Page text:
In accusing the Environmental Protection Agency of trying to regulate “water itself as a pollutant,” Virginia Attorney General Ken Cuccinelli is not showing an excess of exactitude. But his looseness is rhetorical and harmless. The EPA’s is neither.
Last week federal judge Liam O’Grady sided with Cuccinelli when he ruled that the EPA had overstepped its bounds. As a measure of just how far the EPA had overreached, note that Cuccinelli’s suit against the EPA was joined by Fairfax County, led by Board of Supervisors chairman Sharon Bulova.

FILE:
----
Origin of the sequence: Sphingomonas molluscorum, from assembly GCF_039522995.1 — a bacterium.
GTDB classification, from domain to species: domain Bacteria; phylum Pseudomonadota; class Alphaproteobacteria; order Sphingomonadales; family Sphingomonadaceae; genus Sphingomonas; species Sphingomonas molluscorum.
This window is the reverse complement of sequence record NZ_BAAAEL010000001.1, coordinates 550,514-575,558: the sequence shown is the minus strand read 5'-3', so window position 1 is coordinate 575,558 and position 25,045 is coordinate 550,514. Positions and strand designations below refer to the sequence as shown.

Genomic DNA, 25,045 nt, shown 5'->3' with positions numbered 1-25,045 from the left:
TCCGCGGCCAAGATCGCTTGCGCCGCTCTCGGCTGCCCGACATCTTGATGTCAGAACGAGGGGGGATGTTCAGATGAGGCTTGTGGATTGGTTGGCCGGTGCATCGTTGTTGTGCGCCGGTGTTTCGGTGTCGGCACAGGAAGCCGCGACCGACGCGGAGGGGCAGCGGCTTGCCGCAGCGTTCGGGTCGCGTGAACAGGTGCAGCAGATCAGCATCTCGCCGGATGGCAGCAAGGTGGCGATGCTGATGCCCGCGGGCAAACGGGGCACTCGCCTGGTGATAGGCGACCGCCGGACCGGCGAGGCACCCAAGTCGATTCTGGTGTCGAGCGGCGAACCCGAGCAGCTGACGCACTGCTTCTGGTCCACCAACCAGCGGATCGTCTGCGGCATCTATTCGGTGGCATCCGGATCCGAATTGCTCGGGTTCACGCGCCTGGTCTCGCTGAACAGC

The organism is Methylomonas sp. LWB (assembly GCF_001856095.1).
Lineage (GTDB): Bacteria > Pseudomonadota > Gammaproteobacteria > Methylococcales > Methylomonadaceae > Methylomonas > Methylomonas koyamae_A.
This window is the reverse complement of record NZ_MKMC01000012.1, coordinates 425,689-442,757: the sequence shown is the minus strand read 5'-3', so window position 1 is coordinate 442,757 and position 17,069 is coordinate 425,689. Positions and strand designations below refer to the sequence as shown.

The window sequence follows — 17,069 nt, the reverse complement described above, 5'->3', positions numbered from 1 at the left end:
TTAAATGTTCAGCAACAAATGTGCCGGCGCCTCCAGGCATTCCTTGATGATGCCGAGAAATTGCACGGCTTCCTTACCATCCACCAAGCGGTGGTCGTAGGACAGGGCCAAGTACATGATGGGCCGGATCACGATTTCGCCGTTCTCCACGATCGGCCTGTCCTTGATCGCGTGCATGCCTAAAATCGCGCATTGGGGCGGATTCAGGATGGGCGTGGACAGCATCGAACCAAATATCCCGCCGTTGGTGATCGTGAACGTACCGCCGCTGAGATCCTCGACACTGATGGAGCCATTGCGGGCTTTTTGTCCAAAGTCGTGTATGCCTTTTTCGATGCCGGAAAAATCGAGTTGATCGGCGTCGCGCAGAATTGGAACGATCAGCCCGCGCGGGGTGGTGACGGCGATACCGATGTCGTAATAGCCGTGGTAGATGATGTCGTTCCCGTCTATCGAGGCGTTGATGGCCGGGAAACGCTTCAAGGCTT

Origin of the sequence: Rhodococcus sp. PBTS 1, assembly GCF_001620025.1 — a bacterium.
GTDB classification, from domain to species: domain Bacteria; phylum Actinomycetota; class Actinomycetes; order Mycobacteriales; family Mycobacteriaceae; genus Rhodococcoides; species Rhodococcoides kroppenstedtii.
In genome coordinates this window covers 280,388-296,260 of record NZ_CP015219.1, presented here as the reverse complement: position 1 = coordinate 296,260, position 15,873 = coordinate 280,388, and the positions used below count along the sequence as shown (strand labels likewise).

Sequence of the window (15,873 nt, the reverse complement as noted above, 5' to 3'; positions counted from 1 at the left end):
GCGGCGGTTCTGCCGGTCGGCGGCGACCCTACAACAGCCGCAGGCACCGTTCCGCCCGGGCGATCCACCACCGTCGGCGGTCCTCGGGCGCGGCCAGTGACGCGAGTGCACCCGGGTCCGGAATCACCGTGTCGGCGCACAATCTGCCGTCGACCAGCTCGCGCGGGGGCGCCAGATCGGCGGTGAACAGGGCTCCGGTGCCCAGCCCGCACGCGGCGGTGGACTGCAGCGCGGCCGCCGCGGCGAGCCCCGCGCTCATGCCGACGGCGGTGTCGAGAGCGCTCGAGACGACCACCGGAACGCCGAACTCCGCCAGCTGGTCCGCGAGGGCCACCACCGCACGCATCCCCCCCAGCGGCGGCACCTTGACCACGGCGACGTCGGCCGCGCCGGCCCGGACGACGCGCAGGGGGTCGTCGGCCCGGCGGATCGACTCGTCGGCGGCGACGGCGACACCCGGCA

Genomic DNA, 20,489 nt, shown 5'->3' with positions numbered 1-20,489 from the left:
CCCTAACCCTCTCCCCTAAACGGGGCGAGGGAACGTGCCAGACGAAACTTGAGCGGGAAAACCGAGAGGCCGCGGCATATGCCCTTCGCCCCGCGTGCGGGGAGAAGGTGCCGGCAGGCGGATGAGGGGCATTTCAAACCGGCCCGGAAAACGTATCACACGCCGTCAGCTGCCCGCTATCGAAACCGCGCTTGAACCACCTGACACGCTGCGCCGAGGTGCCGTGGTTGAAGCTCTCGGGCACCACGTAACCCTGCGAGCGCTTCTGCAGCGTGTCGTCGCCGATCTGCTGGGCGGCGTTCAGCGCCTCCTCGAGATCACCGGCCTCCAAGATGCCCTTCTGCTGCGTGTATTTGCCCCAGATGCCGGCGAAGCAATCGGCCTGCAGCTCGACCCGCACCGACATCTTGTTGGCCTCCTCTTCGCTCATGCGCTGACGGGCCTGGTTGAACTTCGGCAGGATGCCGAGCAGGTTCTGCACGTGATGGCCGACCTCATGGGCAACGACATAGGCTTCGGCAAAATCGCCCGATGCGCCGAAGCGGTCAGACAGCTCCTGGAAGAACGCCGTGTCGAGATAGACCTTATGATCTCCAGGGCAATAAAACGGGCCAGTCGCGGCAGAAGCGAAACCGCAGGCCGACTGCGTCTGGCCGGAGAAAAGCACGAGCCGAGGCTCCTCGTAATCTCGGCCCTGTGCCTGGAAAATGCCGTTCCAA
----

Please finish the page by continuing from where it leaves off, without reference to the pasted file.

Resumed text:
Bulova, a Democrat, is nobody’s idea of an environmental menace. A longtime advocate for commuter rail and mass transit, she started a Private Sector Energy Task Force to increase energy efficiency, sustainability, and “green-collar” jobs in the county. Nevertheless, she and other county leaders objected when the EPA tried to limit the amount of stormwater runoff into the 25-mile-long Accotink Creek, which empties into the Potomac. “When people talk about federal agencies running amok, this is exactly what [that] looks like,” said GOP Supervisor John C. Cook in July. “The EPA’s overreach is so extreme that the Democrats on the board realized that, even in an election year, they had to do this for the county.”